The Law Committee, controlled by Democrats, approved an appeal of the denial. In short, they have no problem turning over the documents.

This is of interest for two reasons:

1) The legislation creating Council oversight of FOIL request was vetoed. That veto was overridden. However, this may be legislation that does limit the Mayor's power and thus, not valid absent a referendum.

2) Time sheets can be FOILED. Despite the Administration's legal analysis, time sheets have to be turned over upon request. Not necessarily every piece of information on a time sheet, but in general, they can be FOILED.

Payroll records of municipal housing authority were not exempted from disclosure under Freedom of Information Law by CLS Pub O § 87(2)(b)since (1) records regarding days worked, leave taken with or without pay and leave accrued were relevant to day-to-day operations of authority, and (2) authority failed to show how release of records would result in economic or personal hardship, as possibility that records could be used to discover other financial information was insufficient and claim that newspaper might use information to create embarrassing article was also insufficient. Buffalo News v Buffalo Municipal Housing Authority (1990, 4th Dept) 163 App Div 2d 830, 558 NYS2d 364.

Records identifying public employees who work during given period, rates of pay and number of hours worked are available because those records are "relevant" to performance of duties; Freedom of Information Law deals specifically with payroll information. Comm on Open Gov't FOIL-AO-4657.

So keep on Foiling and don't take no for an answer. Remember, the government has to articulate a reason for the denial. They cannot issue blanket denials.


Rensselaer County Court Judge Patrick McGarth has tossed his hat into the ring for a Supreme Court seat. If nominated, McGrath will face Judge Anthony Carpinello, an East Greenbush native and Appellate Division judge.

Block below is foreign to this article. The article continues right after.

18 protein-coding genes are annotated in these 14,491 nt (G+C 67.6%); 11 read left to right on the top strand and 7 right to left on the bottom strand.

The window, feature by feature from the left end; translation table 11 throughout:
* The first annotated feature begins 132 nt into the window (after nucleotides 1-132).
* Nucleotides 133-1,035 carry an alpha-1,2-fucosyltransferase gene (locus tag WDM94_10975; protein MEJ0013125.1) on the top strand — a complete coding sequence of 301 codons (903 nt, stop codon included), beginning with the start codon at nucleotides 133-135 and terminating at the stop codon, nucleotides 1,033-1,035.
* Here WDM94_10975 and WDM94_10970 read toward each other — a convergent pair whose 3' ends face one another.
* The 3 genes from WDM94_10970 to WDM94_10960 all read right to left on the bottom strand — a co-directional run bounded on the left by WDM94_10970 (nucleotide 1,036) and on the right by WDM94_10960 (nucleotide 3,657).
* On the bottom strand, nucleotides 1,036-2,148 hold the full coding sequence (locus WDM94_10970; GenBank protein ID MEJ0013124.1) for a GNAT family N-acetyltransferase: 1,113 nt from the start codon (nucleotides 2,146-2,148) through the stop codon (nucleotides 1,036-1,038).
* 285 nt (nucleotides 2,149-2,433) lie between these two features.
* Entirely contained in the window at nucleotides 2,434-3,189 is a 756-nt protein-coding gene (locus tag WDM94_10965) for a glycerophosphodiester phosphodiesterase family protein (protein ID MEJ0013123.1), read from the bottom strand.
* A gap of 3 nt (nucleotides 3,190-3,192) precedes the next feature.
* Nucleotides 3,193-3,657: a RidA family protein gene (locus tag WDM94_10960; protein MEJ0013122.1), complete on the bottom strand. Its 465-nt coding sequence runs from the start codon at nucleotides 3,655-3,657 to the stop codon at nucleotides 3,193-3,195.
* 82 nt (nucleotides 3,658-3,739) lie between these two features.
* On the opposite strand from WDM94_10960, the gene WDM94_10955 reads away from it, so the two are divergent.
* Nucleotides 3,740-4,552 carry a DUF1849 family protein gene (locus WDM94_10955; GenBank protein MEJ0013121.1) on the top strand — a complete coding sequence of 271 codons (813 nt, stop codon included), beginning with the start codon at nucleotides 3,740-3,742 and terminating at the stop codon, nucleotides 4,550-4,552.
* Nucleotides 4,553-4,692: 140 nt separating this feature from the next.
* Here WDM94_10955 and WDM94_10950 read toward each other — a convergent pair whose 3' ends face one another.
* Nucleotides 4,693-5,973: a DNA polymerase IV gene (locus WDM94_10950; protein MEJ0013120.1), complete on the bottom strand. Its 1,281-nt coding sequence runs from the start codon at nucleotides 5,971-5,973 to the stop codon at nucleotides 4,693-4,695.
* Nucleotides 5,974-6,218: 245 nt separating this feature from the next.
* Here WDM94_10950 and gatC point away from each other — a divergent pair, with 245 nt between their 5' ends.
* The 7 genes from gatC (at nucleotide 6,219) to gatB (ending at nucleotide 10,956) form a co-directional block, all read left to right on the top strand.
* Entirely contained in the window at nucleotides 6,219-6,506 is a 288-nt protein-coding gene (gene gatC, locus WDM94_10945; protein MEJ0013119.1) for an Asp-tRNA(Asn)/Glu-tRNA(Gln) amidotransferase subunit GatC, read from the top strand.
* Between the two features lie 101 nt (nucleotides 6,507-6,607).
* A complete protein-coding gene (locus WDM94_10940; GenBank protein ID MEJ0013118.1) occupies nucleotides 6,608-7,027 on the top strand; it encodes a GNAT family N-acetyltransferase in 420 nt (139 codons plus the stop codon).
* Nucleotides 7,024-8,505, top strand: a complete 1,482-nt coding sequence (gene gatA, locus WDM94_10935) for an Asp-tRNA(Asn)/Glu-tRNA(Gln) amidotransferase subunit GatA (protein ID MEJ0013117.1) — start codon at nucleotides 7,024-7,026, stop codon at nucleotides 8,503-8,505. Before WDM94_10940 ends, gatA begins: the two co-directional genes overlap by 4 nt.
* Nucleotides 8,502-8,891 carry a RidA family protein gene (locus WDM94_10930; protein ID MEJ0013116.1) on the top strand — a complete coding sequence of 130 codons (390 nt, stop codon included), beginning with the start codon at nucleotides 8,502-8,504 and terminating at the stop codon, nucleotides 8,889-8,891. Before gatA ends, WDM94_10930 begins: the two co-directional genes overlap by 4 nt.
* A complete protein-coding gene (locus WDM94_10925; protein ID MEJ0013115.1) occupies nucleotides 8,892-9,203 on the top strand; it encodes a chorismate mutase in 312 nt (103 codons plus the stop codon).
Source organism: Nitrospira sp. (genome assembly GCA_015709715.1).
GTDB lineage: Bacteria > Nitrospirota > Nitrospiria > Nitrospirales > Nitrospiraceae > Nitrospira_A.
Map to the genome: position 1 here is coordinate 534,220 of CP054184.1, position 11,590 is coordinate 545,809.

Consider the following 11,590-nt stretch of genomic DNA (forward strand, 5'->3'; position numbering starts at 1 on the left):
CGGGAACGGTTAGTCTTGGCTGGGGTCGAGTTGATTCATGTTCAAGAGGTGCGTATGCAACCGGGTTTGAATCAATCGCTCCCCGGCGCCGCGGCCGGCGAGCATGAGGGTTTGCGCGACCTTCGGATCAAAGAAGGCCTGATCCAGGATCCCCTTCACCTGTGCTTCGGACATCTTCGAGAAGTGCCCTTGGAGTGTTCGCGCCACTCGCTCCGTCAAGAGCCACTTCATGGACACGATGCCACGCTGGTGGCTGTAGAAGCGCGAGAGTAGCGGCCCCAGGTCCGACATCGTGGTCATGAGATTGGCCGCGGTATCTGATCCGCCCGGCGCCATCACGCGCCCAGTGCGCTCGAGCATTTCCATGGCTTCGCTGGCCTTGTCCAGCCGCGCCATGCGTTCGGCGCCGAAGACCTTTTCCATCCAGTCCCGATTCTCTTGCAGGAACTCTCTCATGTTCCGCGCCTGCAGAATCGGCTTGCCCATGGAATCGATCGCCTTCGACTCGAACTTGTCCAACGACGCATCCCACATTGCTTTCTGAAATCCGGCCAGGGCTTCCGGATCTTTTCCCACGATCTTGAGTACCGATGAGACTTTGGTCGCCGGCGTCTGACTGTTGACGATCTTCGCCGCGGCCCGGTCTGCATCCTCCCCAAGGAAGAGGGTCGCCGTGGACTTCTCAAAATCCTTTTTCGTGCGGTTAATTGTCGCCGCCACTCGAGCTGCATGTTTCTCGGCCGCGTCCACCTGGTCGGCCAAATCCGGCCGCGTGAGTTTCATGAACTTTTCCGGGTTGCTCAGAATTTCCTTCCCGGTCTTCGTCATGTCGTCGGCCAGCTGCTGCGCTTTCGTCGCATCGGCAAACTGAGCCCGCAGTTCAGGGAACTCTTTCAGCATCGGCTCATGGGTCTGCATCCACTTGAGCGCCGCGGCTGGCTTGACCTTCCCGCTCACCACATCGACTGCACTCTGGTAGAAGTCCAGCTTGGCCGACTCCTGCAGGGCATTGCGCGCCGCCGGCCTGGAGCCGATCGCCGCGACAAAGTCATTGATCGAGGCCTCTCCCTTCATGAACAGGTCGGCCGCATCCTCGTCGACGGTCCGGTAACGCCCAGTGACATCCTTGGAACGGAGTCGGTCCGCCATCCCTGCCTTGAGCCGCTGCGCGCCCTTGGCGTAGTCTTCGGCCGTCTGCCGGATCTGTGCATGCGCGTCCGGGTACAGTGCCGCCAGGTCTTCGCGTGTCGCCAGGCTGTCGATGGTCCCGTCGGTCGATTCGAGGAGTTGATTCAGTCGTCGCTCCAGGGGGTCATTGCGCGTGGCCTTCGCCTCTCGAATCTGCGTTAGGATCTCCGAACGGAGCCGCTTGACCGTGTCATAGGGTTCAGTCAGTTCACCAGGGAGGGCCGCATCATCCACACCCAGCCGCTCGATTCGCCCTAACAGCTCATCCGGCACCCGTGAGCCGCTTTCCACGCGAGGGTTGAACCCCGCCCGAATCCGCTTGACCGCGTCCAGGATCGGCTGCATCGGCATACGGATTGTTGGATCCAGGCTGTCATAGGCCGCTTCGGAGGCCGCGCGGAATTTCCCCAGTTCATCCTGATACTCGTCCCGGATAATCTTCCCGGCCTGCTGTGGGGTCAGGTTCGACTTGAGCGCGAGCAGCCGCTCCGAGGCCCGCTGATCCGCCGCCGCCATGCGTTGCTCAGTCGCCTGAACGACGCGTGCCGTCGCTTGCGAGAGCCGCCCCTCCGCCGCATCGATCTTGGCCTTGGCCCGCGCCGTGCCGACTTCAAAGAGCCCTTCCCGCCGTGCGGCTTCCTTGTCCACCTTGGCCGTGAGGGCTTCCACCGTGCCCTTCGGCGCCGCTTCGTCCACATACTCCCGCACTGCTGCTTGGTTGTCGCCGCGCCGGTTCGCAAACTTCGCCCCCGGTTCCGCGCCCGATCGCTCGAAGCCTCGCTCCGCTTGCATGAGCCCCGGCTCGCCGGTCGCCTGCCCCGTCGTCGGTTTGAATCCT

Looks like Tonko's in for the 21st Congressional District race and he received a warm welcome from fellow candidate Darius Shahinfar:

"I welcome Commissioner Tonko into the Congressional race. As Upstate New Yorkers deal with gasoline prices nearing $4 a gallon and rising energy costs, his experience on energy issues will be sorely missed at this crucial time for NYSERDA.

“However, I welcome his long experience in the New York State Assembly into a race which is very much focused on new ideas for the future of Upstate New York and our great Country."

And candidates Tracey Brooks also welcomes Tonko:

"I welcome Mr. Tonko to this race and I look forward to engaging voters as a leader with a different kind of experience, a clear vision for our future, and a focus on the right priorities to make real change happen."

If we didn't know better we might think someone is implying that Tonko is the past, not the future.


A much-anticipated independent documentary about Mame Faye, Troy's most famous madam, will premiere on June 14, 2008, at the Sanctuary for Independent Media (3361 6th Avenue). Two consecutive screenings (at 7:00pm and at 8:45pm) will be held to accommodate expected demand. The Georgie Wonders Orchestra will perform Big Band music from Mame's era at receptions following each screening. Admission to this event is by donation ($10 suggested, $5 student/low income/senior citizen). Sittin' on a Million (length: 26 minutes) was produced and directed by local filmmakers Penny Lane and Annmarie Lanesey. The film is the result of nearly two years' labor, during which time Lane and Lanesey interviewed over 100 people, orchestrated street performances, found local actors to portray several "versions" of Mame in reenactment scenes, and dug into primary sources to piece together this almost-forgotten story. Last summer, a "sneak preview" of clips from the film, held on Mame's birthday (August 15) drew a diverse crowd of over 200 people.